It’s really difficult to quantify some of the effects of climate change, but new research paints a clearer picture. Without action, there’s much more at stake for everyone, everyday.
“The relationship is really clear,” said Edward Miguel, an economist at the University of California, Berkeley, who has studied the issue. “Extremes in climate lead to more violence, more killing, more war, more land riots in Brazil, more sectarian violence in India. It’s pretty stunning how the relationship between climate and violence holds across the globe.”
The starting point is that heat makes people irritable.
Researchers have found hot days linked to more angry honking in Arizona, and more road rage and car accidents in Spain. Scholars have done the math and found that on hot days a major-league baseball pitcher is more likely to retaliate for a perceived offense and deliberately hit a batter.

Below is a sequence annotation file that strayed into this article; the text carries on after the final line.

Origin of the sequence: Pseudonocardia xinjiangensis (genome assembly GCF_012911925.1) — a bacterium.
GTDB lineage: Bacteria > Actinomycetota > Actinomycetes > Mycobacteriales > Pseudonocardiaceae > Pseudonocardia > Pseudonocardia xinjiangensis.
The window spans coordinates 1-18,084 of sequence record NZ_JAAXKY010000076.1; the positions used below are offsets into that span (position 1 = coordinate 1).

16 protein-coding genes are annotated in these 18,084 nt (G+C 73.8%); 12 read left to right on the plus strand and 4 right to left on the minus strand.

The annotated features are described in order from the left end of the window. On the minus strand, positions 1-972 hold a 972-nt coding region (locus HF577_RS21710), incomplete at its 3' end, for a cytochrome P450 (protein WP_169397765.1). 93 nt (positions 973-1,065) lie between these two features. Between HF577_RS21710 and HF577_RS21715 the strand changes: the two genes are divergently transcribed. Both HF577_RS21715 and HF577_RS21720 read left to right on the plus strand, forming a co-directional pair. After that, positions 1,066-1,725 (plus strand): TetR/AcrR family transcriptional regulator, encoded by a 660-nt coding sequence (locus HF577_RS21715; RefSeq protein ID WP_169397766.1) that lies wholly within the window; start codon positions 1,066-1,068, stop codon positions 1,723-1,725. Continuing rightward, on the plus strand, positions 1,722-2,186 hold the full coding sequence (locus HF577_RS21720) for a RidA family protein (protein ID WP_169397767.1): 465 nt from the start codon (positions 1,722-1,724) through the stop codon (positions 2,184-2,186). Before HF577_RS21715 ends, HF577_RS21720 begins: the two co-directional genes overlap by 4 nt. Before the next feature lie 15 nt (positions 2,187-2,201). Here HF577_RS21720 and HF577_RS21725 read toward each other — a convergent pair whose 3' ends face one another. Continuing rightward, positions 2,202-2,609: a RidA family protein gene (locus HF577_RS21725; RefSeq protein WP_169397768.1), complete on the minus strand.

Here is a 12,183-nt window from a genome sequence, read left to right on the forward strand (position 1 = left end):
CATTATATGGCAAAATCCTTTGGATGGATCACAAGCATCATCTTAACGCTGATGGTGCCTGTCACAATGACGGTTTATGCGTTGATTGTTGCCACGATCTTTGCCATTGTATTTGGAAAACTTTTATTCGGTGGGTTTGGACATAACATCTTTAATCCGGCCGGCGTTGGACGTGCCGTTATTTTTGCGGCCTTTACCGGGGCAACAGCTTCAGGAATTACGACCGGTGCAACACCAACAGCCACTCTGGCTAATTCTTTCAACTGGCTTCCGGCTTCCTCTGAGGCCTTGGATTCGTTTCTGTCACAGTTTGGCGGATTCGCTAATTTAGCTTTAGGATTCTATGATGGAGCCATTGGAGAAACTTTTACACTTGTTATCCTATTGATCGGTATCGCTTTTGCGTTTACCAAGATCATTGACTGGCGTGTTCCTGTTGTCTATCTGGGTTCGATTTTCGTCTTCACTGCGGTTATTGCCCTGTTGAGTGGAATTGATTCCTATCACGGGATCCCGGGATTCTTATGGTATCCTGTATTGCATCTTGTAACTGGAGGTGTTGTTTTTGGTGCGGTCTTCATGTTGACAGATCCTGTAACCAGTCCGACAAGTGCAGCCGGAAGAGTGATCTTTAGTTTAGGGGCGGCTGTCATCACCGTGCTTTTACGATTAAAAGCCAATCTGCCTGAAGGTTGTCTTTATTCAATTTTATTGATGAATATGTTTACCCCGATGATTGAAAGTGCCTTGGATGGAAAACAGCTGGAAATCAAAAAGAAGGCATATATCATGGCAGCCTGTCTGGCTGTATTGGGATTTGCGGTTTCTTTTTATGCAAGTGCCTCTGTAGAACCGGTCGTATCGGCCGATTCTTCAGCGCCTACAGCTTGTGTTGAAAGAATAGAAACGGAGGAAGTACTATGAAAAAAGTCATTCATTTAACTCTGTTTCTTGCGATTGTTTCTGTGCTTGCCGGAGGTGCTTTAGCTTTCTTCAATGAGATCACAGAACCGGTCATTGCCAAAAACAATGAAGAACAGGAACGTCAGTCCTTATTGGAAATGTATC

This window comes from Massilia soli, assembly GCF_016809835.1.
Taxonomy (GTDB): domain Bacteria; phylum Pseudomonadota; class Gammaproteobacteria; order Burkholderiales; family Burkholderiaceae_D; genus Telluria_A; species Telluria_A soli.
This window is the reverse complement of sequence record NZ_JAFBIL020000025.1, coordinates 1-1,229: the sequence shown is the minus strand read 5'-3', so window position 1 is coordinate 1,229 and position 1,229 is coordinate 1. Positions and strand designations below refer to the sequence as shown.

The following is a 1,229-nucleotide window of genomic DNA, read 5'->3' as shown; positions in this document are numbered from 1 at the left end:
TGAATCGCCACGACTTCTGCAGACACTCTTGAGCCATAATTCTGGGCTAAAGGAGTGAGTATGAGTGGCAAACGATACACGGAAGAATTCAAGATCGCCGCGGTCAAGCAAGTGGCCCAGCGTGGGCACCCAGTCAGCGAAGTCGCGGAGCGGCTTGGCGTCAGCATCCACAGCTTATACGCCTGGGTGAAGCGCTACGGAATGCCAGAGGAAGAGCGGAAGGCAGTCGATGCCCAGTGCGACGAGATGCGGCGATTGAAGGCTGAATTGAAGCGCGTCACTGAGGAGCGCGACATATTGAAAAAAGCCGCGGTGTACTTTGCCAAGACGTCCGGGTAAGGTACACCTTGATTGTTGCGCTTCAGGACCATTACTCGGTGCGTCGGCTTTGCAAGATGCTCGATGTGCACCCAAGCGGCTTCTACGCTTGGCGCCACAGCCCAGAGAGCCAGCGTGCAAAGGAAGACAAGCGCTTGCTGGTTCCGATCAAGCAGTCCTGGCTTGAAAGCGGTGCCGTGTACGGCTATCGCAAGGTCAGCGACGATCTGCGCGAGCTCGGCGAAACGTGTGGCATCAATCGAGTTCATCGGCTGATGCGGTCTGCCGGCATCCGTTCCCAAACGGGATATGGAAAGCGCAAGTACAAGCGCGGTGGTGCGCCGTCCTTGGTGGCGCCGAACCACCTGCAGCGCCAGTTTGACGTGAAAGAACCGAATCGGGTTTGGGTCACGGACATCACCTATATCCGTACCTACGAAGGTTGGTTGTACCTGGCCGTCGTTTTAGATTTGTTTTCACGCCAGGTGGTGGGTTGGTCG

“High temperatures,” that study finds, are “lowering inhibitions against retaliation.”
On hot days, property crimes aren’t more common, but murders go up with the temperature.
Likewise, researchers find that police officers are more likely to draw and fire their weapons during a training session conducted on a hot day.
In Tanzania in any season, elderly women are sometimes accused of witchcraft and hacked or beaten to death. Professor Miguel has found that unusual weather linked to climate change — either drought or heavy rainfall — is associated with a doubling in the number of these “witch” killings.